Editor’s Blog – The world at your fingertips
Scientists on both sides of the Atlantic have developed sensors that mimic the ability of human touch, writes Caroline Hayes
The Bristol University robotic hand with the 3D-printed ‘skin’ on the little finger. Photo credit: Tactile Robotics Group, University of Bristol.
Hospitality robots have many sensors in their ‘fingertips’ to judge when they are holding something fragile and therefore need a light grip, or something more solid. To serve drinks for example, the robotic hand has to be able to sense when it is holding an empty paper cup that needs a light grip to avoid it being crushed but the sensors also need to relay when the cup becomes heavier as it is filled up, needed a stronger grip. And this calculation is something humans do all the time without thinking.
Researchers in the Tactile Robotics group at the University of Bristol have been working on imparting a human-like sense of touch to robots. It has developed tactile sensors and robotic hands and its 3D-printed tactile fingertip, the Tac Tip is a sensor for robotic hands which can give robots and prosthetic hands a sense of touch.
Robots are not as dexterous as humans because they do not have the sophisticated sense of touch that a human has when picking up and handling objects.
Research led by Nathan Lepora, professor of robotics and AI at the university’s Department of Engineering Maths at the Bristol Robotics Laboratory resulted in the tactile skin with papillae on the underside to mimic the dermal papillae which lies between the outer epidermal and inner dermal layers in human skin. The artificial fingertip was produced using a 3D printer which was able to mix hard and soft material to create the structure.
Section of the 3D-printed tactile skin, showing the ‘pins’ inside the dome to replicate dermal papillae in human skin. The white plastic is a rigid mount for the flexible black rubber skin. Photo credit: Tactile Robotics Group, University of Bristol.
Professor Lepora explained that a 3D-printed tactile skin for soft robotics could make robots more dexterous or it could be used to give a sense of touch to prosthetic hands to improve performance.
“We found our 3D-printed tactile fingertip can produce artificial nerve signals that look like recordings from real, tactile neurons,” he said. “Human tactile nerves transmit signals from various nerve endings called mechanoreceptors, which can signal the pressure and shape of a contact”. In 1981, electrical recordings from these nerves were plotted to study ‘tactile spatial resolution’ using ridged shapes. “In our work, we tested our 3D-printed artificial fingertip as it ‘felt’ those same ridged shapes and discovered a startlingly close match to the neural data,” said Professor Lepora.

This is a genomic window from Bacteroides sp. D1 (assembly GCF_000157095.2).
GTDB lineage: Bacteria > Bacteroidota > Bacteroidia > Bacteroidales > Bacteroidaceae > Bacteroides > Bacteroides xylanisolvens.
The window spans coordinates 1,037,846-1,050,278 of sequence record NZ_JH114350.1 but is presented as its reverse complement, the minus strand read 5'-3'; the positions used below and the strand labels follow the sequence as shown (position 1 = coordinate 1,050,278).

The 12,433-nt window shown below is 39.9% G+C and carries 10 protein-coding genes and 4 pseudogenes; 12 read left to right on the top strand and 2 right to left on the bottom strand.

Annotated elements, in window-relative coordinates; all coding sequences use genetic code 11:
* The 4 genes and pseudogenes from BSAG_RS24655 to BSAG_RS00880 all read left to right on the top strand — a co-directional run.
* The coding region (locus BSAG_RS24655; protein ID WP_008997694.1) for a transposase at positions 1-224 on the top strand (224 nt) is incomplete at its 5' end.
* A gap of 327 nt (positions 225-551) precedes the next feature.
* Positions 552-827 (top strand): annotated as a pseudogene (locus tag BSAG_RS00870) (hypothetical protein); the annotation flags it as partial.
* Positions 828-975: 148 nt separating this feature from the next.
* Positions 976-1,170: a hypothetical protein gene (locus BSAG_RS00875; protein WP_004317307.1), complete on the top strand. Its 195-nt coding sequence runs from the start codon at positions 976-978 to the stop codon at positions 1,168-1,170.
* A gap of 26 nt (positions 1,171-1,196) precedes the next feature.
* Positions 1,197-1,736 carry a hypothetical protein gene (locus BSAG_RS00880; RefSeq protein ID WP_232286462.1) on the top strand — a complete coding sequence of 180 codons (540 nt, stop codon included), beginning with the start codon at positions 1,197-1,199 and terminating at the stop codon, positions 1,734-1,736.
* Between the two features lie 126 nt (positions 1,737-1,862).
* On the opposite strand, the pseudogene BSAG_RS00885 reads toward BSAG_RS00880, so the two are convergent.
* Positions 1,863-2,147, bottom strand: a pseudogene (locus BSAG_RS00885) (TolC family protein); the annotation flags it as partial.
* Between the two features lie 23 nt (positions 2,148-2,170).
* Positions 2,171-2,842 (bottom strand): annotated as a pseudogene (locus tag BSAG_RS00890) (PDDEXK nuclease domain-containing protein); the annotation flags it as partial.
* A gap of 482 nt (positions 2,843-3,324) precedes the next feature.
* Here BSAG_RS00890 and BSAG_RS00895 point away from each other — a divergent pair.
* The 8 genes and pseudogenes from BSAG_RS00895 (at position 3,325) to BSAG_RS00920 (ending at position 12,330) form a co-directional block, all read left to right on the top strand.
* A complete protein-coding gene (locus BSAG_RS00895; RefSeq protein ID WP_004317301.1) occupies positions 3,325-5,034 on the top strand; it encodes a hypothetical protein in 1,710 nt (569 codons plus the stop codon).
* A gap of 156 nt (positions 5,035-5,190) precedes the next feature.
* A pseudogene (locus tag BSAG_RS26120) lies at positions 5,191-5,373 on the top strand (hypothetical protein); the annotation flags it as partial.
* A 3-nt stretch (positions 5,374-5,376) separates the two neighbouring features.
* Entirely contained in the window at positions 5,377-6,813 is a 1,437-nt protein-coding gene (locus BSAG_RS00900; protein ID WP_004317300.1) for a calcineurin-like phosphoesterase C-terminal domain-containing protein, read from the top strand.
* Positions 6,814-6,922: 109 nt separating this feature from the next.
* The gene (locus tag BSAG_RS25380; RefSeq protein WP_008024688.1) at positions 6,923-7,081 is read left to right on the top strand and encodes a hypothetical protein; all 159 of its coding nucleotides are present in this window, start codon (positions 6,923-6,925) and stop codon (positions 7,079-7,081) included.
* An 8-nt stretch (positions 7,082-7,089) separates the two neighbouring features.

He said the most exciting find was when comparing the recordings. “Those  recordings are very complex with hills and dips over edges and ridges, and we saw the same pattern in our artificial tactile data,” he said.
Although there is a close match between the artificial fingertip and human nerve signals, it was not as sensitive to fine detail. This is possibly due to the 3D-printed skin being thicker than human ‘real’ skin. The team is now exploring how to 3D-print structures on the microscopic scale of human skin to make the artificial fingertip even closer to a human one.
As well as improving prosthetic hands and arms for patients, the ability for a robot to feel objects has uses in factories, where autonomous assembly lines can be more efficient and in food production where robotic hands can be used for picking and sorting soft fruit and delicate food items without damaging them. Other uses are in robot helpers in care homes for nursing duties where patients need to be handled sensitively. They can also protect first responders and support rescue teams in disaster areas or in dangerous environments.
BeBop Sensors has fitted sensors onto thin fabric for a tactile covering.
BeBop Sensors has its sights set on a tactile skin for all parts of a robot’s physique. The smart fabric sensor technology company has developed RoboSkin, a 1mm thick skin for robotic limbs, fingers, feet, head and torso.
The RoboSkin can be custom-fitted to robotic limbs, arms, feet and torso.
RoboSkin provides spatial resolution and sensitivity that exceeds human abilities, said the company. Responsive surfaces make manipulation of objects natural, for example RoboSkin on a prosthetic hand will be able to click a computer mouse or turn a page in a natural movement. Another example is a robotic hand with tactile sensation will be able to pick soft fruit without damage. An advantage is that the robot will also be able to do this repetitive work without rest and will not require holiday or sick days.
Interaction with real world objects requires sensor feedback to adjust to changing conditions. Carebots with RoboSkin ‘feet’ will sense safety issues, such as IV tubes on the floor, said the company.
RoboSkin on robotic arms sense the grip needed for picking fruit. (Photo credit: BeBop)
In addition to enhancing prosthetic arms or hands, BeBop believes the RoboSkin will drive the adoption of human-like robots. These are currently in use in workplaces, hospitals and homes where they are used for domestic help and in care homes where they are used in companionship roles. A responsive, tactile robot will offer enhanced interaction to be sensitive to its environments or its interactions. Other areas of use are in manufacturing, distribution, biohazardous environments and entertainment or hospitality.